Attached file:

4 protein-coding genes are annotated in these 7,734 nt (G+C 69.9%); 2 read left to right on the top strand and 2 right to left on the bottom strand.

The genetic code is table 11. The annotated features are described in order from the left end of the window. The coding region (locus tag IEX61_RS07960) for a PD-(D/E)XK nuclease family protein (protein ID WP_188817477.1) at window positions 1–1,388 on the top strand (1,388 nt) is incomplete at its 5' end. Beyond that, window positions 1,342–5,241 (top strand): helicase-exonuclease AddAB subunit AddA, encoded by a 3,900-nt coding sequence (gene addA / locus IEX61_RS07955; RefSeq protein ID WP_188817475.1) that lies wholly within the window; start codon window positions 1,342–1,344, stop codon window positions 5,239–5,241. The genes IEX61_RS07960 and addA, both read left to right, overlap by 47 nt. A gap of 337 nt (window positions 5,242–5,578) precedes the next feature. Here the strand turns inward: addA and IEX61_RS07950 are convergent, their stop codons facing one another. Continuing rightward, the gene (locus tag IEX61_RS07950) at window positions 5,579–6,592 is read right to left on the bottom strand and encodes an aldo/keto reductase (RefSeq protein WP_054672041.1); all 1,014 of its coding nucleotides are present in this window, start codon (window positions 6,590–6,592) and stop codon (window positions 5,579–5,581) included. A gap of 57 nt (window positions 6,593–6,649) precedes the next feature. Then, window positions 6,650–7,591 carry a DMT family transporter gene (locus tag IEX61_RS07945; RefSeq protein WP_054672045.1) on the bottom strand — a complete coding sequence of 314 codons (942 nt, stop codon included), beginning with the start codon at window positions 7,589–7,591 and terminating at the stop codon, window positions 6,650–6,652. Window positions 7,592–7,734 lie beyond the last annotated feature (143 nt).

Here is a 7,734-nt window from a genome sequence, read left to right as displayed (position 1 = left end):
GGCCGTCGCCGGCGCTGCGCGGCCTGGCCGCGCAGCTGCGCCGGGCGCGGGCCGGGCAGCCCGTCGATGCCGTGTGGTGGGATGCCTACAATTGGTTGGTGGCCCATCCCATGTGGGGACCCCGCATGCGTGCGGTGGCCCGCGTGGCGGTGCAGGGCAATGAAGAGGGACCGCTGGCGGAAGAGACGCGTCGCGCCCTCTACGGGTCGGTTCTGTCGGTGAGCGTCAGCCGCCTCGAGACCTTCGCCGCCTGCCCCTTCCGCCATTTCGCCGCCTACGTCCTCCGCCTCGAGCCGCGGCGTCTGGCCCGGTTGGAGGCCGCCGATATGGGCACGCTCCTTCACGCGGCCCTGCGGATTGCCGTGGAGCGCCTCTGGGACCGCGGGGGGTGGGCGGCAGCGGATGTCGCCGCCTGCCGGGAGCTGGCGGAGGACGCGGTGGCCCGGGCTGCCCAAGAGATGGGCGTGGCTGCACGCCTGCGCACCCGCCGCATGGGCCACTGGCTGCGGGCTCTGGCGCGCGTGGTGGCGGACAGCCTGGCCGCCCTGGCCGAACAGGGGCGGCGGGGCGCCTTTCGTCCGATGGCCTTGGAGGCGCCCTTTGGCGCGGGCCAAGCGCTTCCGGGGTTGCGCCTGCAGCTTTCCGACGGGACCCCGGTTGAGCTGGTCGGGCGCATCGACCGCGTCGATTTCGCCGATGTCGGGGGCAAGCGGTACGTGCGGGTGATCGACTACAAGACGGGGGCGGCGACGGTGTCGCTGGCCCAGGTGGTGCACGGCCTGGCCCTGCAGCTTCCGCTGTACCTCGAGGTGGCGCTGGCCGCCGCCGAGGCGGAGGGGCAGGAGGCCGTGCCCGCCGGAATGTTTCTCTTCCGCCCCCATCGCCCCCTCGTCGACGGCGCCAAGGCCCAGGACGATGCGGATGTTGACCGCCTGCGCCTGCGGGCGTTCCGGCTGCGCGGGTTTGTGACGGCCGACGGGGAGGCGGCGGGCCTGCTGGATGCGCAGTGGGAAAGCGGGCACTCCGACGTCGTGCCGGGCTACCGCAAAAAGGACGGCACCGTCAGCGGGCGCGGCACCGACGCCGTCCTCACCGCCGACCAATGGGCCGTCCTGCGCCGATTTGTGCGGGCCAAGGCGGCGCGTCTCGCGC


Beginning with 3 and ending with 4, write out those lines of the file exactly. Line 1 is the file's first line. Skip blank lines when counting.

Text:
Here is a 7,734-nt window from a genome sequence, read left to right as displayed (position 1 = left end):
GGCCGTCGCCGGCGCTGCGCGGCCTGGCCGCGCAGCTGCGCCGGGCGCGGGCCGGGCAGCCCGTCGATGCCGTGTGGTGGGATGCCTACAATTGGTTGGTGGCCCATCCCATGTGGGGACCCCGCATGCGTGCGGTGGCCCGCGTGGCGGTGCAGGGCAATGAAGAGGGACCGCTGGCGGAAGAGACGCGTCGCGCCCTCTACGGGTCGGTTCTGTCGGTGAGCGTCAGCCGCCTCGAGACCTTCGCCGCCTGCCCCTTCCGCCATTTCGCCGCCTACGTCCTCCGCCTCGAGCCGCGGCGTCTGGCCCGGTTGGAGGCCGCCGATATGGGCACGCTCCTTCACGCGGCCCTGCGGATTGCCGTGGAGCGCCTCTGGGACCGCGGGGGGTGGGCGGCAGCGGATGTCGCCGCCTGCCGGGAGCTGGCGGAGGACGCGGTGGCCCGGGCTGCCCAAGAGATGGGCGTGGCTGCACGCCTGCGCACCCGCCGCATGGGCCACTGGCTGCGGGCTCTGGCGCGCGTGGTGGCGGACAGCCTGGCCGCCCTGGCCGAACAGGGGCGGCGGGGCGCCTTTCGTCCGATGGCCTTGGAGGCGCCCTTTGGCGCGGGCCAAGCGCTTCCGGGGTTGCGCCTGCAGCTTTCCGACGGGACCCCGGTTGAGCTGGTCGGGCGCATCGACCGCGTCGATTTCGCCGATGTCGGGGGCAAGCGGTACGTGCGGGTGATCGACTACAAGACGGGGGCGGCGACGGTGTCGCTGGCCCAGGTGGTGCACGGCCTGGCCCTGCAGCTTCCGCTGTACCTCGAGGTGGCGCTGGCCGCCGCCGAGGCGGAGGGGCAGGAGGCCGTGCCCGCCGGAATGTTTCTCTTCCGCCCCCATCGCCCCCTCGTCGACGGCGCCAAGGCCCAGGACGATGCGGATGTTGACCGCCTGCGCCTGCGGGCGTTCCGGCTGCGCGGGTTTGTGACGGCCGACGGGGAGGCGGCGGGCCTGCTGGATGCGCAGTGGGAAAGCGGGCACTCCGACGTCGTGCCGGGCTACCGCAAAAAGGACGGCACCGTCAGCGGGCGCGGCACCGACGCCGTCCTCACCGCCGACCAATGGGCCGTCCTGCGCCGATTTGTGCGGGCCAAGGCGGCGCGTCTCGCGC